Analytics allow you do some really fun things. You can slice and dice numbers to create new ways of evaluating players that, frankly, weren’t possible just five years ago. One such metric, and one that I’m a big fan of, is the arsenal score. Eno Sarris has been rolling these out over at RotoGraphs for a few seasons now (his 2015 work can be found here) and give us a sort of way to grade “stuff.” But rather than just grade movement or velocity, arsenal scores use actual effectiveness (through z-scores) in terms of generating swinging strikes and ground balls, two of the best outcomes for any pitch.  Sarris was kind enough to share his arsenal scores database with Inside the ‘Zona so that we can get a better feel for what D-backs pitchers were throwing in 2015. Below you’ll find all starting pitchers who qualified for the study (based on number of pitches thrown) ranked out of 256 starting pitchers. So let’s get into the nitty-gritty, shall we?

Rubby De La Rosa, RHP

  • Rank: 26
  • Cumulative Arsenal Score: 3.69
  • Best Pitch: Slider
  • Worst Pitch: Four-Seam Fastball

Now if you take a peak at the entire list of arsenal scores for starting pitchers throughout baseball, you’ll see a bunch of familiar names at the top. Clayton Kershaw, Carlos Carrasco, Jake Arrieta and the like. So it might come as a surprise that De La Rosa ranks in the top 10% given his 4.69 ERA and 4.81 FIP in 2015. But there’s no denying that Rubby has nasty stuff. His slider generates a lot of whiffs – 17% of his sliders were swung at and missed in 2015. Sliders put in play were hit on the ground 57% of the time, too. Batters hit only .227 against the pitch and rarely slugged the ball. The four-seamer has strong velocity (96 mph average) but hitters don’t miss it often (8% whiffs). This isn’t uncommon for fastballs, but his is far from elite. 41% of them were hit on the ground  but batters did far more damage on the fastball as compared to the slider. As we’ve discussed, improved fastball command could be the key to Rubby De La Rosa turning a major corner, because the stuff is very good.

Here’s De La Rosa’s slider. Notice the late movement and two-plane break.

And De La Rosa’s fastball. This starts out over the plate and stays there. No surprise, Rubby was behind in the count and paid the price.

Zack Greinke, RHP

  • Rank: 37
  • Cumulative Arsenal Score: 3.04
  • Best Pitch: Slider
  • Worst Pitch: Four-Seam Fastball

This is obviously a name we’d expect to see near the top. Greinke has thrown a lot of innings, but as he’s progressed he’s added pitches (an effective changeup) and refined his command, truly honing his craft. Even though he’s aged, his stuff is still very good across the board and an examination of his arsenal scores reveals that he truly has no weaknesses – it’s just a matter of highlighting the best of the best. Like De La Rosa above, Greinke generated a ton of swings and misses on his slider (over 22%). It was hit on the ground 53% of the time and batters hit just .170 against it. The four-seamer wasn’t bad and was in fact above average. Batters didn’t hit it much more than the slider (.202 against) and hitters missed it 10% of the time, although it only generated 32% ground balls. Greinke’s ability to make all of his pitches work is truly impressive.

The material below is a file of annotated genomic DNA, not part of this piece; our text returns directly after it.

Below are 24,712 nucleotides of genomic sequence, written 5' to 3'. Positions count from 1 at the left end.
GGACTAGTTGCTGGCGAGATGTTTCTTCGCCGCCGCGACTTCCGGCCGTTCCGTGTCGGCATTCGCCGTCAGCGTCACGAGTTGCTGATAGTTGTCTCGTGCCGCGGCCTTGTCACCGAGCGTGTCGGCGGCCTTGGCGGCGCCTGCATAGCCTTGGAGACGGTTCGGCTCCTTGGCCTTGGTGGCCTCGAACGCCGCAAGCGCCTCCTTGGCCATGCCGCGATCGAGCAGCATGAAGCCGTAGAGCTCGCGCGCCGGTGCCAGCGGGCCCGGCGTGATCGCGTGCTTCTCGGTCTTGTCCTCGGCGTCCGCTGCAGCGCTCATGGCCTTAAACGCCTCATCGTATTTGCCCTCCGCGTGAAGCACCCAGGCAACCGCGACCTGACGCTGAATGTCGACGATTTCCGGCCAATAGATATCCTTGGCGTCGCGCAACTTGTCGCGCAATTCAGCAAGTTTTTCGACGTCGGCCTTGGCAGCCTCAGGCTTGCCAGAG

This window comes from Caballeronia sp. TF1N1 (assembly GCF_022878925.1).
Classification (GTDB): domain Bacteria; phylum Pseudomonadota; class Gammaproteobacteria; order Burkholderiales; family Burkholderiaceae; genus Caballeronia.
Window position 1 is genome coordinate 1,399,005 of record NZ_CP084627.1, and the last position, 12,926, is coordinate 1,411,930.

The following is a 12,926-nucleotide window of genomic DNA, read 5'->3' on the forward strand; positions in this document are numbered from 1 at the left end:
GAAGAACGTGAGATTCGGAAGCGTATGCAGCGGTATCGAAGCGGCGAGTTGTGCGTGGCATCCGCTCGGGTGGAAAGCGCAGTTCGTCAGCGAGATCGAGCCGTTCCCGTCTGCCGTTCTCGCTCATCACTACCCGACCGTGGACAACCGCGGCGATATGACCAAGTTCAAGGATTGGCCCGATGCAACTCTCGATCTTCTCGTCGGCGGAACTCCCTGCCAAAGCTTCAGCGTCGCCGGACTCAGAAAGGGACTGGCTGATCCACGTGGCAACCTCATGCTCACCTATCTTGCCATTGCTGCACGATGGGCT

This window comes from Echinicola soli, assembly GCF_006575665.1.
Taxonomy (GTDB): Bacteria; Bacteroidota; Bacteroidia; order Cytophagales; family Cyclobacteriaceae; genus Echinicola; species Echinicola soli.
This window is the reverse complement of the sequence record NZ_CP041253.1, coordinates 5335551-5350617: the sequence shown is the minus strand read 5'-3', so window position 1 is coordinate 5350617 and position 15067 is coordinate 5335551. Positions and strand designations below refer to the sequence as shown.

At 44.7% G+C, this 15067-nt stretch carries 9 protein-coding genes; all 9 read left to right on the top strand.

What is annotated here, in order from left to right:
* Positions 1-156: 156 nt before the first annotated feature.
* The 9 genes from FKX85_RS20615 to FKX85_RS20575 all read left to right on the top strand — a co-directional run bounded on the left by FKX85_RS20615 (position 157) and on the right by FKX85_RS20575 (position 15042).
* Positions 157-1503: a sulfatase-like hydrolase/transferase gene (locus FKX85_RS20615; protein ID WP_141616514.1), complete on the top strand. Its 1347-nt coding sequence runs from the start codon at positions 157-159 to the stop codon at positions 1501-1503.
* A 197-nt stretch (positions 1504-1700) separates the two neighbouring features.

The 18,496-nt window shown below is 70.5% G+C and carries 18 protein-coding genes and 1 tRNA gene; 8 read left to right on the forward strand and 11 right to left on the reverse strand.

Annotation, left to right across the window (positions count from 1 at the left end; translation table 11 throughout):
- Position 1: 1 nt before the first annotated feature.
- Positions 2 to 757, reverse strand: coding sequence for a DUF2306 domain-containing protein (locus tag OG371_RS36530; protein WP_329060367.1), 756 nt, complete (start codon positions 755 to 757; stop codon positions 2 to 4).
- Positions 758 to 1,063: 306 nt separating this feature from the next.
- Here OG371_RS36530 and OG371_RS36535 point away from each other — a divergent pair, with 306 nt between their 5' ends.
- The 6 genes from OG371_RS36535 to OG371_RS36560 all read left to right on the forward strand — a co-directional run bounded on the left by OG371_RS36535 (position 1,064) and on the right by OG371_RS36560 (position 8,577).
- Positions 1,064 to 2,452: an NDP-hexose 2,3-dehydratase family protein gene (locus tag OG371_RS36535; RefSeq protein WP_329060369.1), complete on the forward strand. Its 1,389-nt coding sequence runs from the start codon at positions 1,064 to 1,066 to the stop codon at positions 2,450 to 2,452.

Here’s Greinke’s slider. Notice that it’s more vertical than horizontal in nature, helping its effectiveness.

And the fastball. It’s not a big velocity pitch and doesn’t have a ton of movement. Greinke is able to spot it effectively, although he didn’t here.

Patrick Corbin, LHP

  • Rank: 43
  • Cumulative Arsenal Score: 2.36
  • Best Pitch: Slider
  • Worst Pitch: Four-Seam Fastball

Corbin is the third straight D-backs starter that possesses a strong slider. We’ve seen plenty of it in Arizona and it’s a wipeout pitch, no doubt. Of course, he needs the fastball to get to it and that’s where things can get dicey on occasion. The slider generates 24% whiffs – more than De La Rosa and Greinke – but doesn’t have elite ground ball effects (44%). Batters hit just .159 against the pitch in 2015 and rarely hit it hard. The four-seam fastball was hit at a .330 clip, however, and only generated 8% whiffs. It’s easy to see that batters try to pounce on the fastball early, because if they get behind, they know the slider is coming.